After Frances Haugen was revealed to maintain strong ties to several deep-state and left-wing activist firms, her motives came under suspicion, as did those of the outlets promoting her.
Some have openly speculated that Haugen may be a false-flag plant, pushed by Facebook to shift scrutiny more toward industrywide regulation—which would do more to harm the company’s smaller US-based competitors—and less toward breaking up the social-media giant’s monopolistic stranglehold on web traffic.
Democrats, too, may be in on the con, eager to collude with Facebook on codifying pro-censorship policies that largely target conservatives under the guise of “hate speech.”
The new push comes on the heels of an announcement that former President Donald Trump plans to launch a new media company that will include a social-media component, likely to be embraced by those alienated by woke Silicon Valley companies.
But feckless mainstream media companies—who have functioned during the Biden administration as de facto propaganda mouthpieces, even to the point of encouraging the censorship of other rival media outlets—also have a role to play.
On Monday, a coalition of more than a dozen legacy outlets rolled out what they are calling the “Facebook Papers,” suggesting a coordinated push to impose new scrutiny on the company.
Given that tech companies like Facebook, Twitter and Google have effected the destruction of media business models, all but eradicating traditional print newspapers and the advertising revenue that came with them, such companies may, indeed, have their own ax to grind.
Nonetheless, the “bombshells” likely to be pushed in days to come should be approached with caution, under the assumption that these media are part of the Potemkin scheme to appear as if they are holding Facebook to account for its sins, only to ensure that the company faces no serious consequences in the longer term .
AP offered the following report by way of woke-splaining its purpose in pushing the series:
Just what are ‘The Facebook Papers,’ anyway?
(Associated Press) The Facebook Papers project represents a unique collaboration among 17 American news organizations, including The Associated Press. Journalists from a variety of newsrooms, large and small, worked together to gain access to thousands of pages of internal company documents obtained by Frances Haugen, the former Facebook product manager-turned-whistleblower.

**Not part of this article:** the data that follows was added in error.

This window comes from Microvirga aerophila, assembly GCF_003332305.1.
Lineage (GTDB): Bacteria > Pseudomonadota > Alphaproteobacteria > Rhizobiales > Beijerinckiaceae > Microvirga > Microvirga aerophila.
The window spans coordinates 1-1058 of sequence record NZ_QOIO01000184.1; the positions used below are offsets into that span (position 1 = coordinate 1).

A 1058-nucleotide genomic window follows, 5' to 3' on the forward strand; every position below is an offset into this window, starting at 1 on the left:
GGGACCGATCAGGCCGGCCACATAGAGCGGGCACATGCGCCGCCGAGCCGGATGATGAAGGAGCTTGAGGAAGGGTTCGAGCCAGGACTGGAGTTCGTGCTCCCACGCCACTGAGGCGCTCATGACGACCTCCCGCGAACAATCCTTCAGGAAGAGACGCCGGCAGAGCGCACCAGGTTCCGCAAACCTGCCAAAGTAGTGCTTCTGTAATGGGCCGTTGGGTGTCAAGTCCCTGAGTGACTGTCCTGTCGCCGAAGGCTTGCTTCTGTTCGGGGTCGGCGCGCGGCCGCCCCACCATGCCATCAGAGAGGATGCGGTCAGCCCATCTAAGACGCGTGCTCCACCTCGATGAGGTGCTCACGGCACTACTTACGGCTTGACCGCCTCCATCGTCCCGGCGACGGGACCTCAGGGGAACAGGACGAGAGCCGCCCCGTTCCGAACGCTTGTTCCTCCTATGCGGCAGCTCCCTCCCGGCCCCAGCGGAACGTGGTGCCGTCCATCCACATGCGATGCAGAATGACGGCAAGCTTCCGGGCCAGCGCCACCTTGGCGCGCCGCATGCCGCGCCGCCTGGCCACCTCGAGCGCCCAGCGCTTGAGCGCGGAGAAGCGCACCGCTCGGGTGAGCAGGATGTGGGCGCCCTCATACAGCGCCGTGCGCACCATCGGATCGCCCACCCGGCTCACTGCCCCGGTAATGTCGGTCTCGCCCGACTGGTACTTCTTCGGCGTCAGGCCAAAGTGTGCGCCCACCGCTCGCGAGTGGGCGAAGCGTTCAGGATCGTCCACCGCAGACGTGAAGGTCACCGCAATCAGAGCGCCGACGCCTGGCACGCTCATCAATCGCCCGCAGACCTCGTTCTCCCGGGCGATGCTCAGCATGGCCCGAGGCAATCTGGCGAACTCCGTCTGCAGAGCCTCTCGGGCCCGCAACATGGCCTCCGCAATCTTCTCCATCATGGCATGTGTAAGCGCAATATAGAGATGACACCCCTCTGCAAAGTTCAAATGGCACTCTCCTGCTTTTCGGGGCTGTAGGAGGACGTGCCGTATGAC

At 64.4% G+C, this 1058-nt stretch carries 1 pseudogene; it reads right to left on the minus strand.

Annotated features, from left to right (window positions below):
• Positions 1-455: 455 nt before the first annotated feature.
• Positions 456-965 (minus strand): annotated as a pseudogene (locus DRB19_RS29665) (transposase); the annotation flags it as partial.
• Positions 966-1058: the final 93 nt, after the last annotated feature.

A separate consortium of European news outlets had access to the same set of documents, and members of both groups began publishing content related to their analysis of the materials at 7 a.m. EDT on Monday, Oct. 25.
That date and time was set by the partner news organizations to give everyone in the consortium an opportunity to fully analyze the documents, report out relevant details, and to give Facebook’s public relations staff ample time to respond to questions and inquiries raised by that reporting.
Each member of the consortium pursued its own independent reporting on the document contents and their significance. Every member also had the opportunity to attend group briefings to gain information and context about the documents.
The launch of The Facebook Papers project follows similar reporting by the Wall Street Journal, sourced from the same documents, as well as Haugen’s appearance on the CBS television show 60 Minutes and her Oct. 5 Capitol Hill testimony before a U.S. Senate subcommittee.
The papers themselves are redacted versions of disclosures that Haugen has made over several months to the Securities and Exchange Commission, alleging Facebook was prioritizing profits over safety and hiding its own research from investors and the public.
These complaints cover a range of topics, from its efforts to continue growing its audience, to how its platforms might harm children, to its alleged role in inciting political violence.
The same redacted versions of those filings are being provided to members of Congress as part of its investigation. And that process continues as Haugen’s legal team goes through the process of redacting the SEC filings by removing the names of Facebook users and lower-level employees and turns them over to Congress.
The Facebook Papers consortium will continue to report on these documents as more become available in the coming days and weeks.
“AP regularly teams up with other news organizations to bring important journalism to the world,” said Julie Pace, senior vice president and executive editor. “The Facebook Papers project is in keeping with that mission. In all collaborations, AP maintains its editorial independence.”